Sargeant’s Orders: It’s time for the Knicks to bench RJ Barrett


RJ Barrett’s career with the New York Knicks started on a high note. The 6-foot-6-inch guard showed signs of becoming a star; in his second season, he averaged 17.6 points, 5.8 rebounds and 3.0 assists per game. That season New York was the No. 5 seed and lost to the Hawks in five games — a series where Barrett underperformed. Despite his transgressions, many expected the 23-year-old to take a step forward this season; however, he has remained essentially the same player he has always been. After Tuesday night’s disaster performance, where he shot 4-13 (30.8%) and failed to make a shot from downtown in four tries, many fans have been calling on head coach Tom Thibodeau to bench the former Duke star.  

Even when New York won Game 1 last Saturday, it was not because of him. Barrett shot 2-12 with a plus-minus of -12, meaning he did more harm than good. Many, including myself, have seen this all season long by simply watching the games. However, looking at the statistics confirms he is not good enough to start. Unfortunately, the Knicks do not have time on their side; they need to make a decision before it’s too late. If they lose this series, all the good things that happened that season won’t mean anything, as the Knicks will be watching the finals from the couch.  

Some may ask, “If not Barrett, then who?” The answer is anyone. After all, when you compare Barrett’s metrics to that of his nine teammates that garner playoff minutes, he ranks dead last in eFG%, TS%, STL% and WS/48, among many others. Another point to consider is games where Barrett didn’t play at all. New York owned a 7-2 record when the Duke guard sat, not to mention in these contests, they won by 7.1 points per game, which would lead the NBA. While it’s a small sample size when Barrett doesn’t play, one could argue that without the former Blue Devil playing, James Dolan’s squad plays at a championship level. While some may want to point blame at others on the team, the sad truth is the poor play is mainly from Barrett. Every starter has a net rating of over 10 when the guard doesn’t play, and Josh Hart has a rating of 24.9 — evident that Barrett kills possessions and fails to create significant offense at this point in his career. Cleveland guard Darius Garland has been making the former No. 3 pick look silly on defense as well, scoring 32 points in Game 2.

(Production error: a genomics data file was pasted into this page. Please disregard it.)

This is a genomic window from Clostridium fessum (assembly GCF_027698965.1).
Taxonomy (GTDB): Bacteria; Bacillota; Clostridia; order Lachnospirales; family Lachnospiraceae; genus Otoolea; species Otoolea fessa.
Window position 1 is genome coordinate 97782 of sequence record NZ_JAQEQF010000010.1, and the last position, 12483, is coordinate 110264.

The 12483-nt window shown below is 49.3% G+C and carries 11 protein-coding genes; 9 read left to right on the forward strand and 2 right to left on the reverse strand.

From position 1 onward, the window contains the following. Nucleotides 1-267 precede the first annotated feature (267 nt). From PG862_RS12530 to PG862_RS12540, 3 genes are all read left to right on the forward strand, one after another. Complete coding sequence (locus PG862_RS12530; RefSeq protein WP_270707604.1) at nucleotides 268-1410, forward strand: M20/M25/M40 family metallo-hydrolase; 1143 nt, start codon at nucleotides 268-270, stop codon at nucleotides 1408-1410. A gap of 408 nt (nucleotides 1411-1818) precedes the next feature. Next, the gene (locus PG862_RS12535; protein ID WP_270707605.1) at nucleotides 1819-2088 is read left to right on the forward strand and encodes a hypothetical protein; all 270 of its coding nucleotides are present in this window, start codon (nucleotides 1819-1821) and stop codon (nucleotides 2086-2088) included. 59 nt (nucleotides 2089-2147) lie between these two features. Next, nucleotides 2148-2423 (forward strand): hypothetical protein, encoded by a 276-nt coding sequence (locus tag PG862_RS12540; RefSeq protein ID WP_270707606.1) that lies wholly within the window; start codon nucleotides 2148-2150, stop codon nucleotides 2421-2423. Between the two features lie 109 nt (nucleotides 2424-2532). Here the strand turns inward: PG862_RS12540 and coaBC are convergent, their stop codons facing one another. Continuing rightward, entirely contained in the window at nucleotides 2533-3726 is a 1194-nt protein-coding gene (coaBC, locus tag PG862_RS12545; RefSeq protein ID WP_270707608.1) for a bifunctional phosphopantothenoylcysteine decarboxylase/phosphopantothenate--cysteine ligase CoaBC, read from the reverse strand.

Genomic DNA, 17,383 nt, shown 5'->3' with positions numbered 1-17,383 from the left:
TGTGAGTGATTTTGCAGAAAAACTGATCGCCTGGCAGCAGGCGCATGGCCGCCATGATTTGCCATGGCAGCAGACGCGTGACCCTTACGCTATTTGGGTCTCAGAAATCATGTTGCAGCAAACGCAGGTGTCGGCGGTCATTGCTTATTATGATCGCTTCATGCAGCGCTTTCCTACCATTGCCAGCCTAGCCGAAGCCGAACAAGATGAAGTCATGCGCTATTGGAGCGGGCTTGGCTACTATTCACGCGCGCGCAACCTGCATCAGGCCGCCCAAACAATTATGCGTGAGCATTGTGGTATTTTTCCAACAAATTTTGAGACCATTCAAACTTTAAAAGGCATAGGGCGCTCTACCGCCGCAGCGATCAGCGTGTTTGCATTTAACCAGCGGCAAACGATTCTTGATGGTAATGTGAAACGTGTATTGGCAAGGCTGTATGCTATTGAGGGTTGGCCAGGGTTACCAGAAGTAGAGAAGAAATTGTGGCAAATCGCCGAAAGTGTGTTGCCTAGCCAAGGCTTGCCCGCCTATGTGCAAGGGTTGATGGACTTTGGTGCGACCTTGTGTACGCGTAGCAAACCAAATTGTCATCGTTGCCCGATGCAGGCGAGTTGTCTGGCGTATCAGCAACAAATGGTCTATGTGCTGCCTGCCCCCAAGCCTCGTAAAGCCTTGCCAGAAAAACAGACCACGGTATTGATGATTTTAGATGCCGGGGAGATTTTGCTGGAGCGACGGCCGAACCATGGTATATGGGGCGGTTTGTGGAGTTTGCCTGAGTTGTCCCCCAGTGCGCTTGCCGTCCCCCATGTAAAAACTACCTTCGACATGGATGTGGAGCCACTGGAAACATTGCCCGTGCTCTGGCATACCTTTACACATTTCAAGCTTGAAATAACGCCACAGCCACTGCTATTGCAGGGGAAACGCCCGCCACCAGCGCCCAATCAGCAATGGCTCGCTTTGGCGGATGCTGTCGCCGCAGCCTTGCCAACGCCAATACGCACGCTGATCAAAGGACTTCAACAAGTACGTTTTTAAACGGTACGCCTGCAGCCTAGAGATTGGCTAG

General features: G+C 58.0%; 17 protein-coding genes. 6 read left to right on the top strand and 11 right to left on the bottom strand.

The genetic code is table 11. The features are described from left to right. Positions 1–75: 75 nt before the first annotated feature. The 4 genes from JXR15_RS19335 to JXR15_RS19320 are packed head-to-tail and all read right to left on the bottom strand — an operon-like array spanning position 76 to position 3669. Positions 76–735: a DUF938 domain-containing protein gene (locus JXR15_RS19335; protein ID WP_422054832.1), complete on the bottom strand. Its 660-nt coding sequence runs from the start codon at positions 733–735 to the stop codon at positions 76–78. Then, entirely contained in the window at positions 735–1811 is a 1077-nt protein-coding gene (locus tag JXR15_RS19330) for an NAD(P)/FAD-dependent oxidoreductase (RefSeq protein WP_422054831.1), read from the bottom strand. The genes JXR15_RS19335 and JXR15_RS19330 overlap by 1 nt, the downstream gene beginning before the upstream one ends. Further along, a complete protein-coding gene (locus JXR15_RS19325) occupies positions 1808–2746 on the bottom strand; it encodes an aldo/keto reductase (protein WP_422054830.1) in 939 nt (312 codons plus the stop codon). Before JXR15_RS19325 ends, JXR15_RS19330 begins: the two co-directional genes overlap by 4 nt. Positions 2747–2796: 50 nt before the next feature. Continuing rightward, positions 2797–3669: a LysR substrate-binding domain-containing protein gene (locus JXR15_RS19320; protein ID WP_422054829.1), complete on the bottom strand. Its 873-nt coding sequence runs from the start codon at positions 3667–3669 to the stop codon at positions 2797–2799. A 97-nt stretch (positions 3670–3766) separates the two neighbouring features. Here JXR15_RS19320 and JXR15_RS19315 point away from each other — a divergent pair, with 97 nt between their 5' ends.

Looking past Barrett’s Game 1 performance, the bench is what won New York that contest. Hart was the star, coming off the bench with 17 points, 10 boards and the go-ahead 3-pointer with 1:49 left. Isaiah Haternstein had eight points of his own, and Obi Toppin scored nine points in the third quarter, which kept New York afloat. The New York bench as a whole had a plus-10.5 net rating, meaning they outscored the Cavs by 10.5 points per 100 possessions. If anything, Hart should be running with the first unit. 

This article in no way is meant to disrespect Barrett. The Toronto native is an accomplished professional athlete, and as a Knicks fan myself, I am more than happy having Barrett on the team. He certainly has the potential to be one of the game’s best, however, the numbers do not lie. Barrett needs to play a reduced role and develop his game more. Maybe a change of scenery is all he needs, as the Knicks are tied 1-1 with the Cavaliers and will head to Madison Square Garden for a Friday night Game 3 showdown. Barrett has a positive attitude on everything and is looking ahead to returning home. 

“I know it’s gonna be loud,” Barrett said. “The fans are gonna be into it. It’s gonna be a great atmosphere. It’s the most special place to play, so it’s gonna be a lot of fun.”  

All season long, the Knicks coaching staff has kicked the can down the road, however, that road is coming to an end; If Thibodeau and the Knicks are serious about winning a championship or even making a deep run in the playoffs, they need to seriously reevaluate the role they are giving Barrett.  

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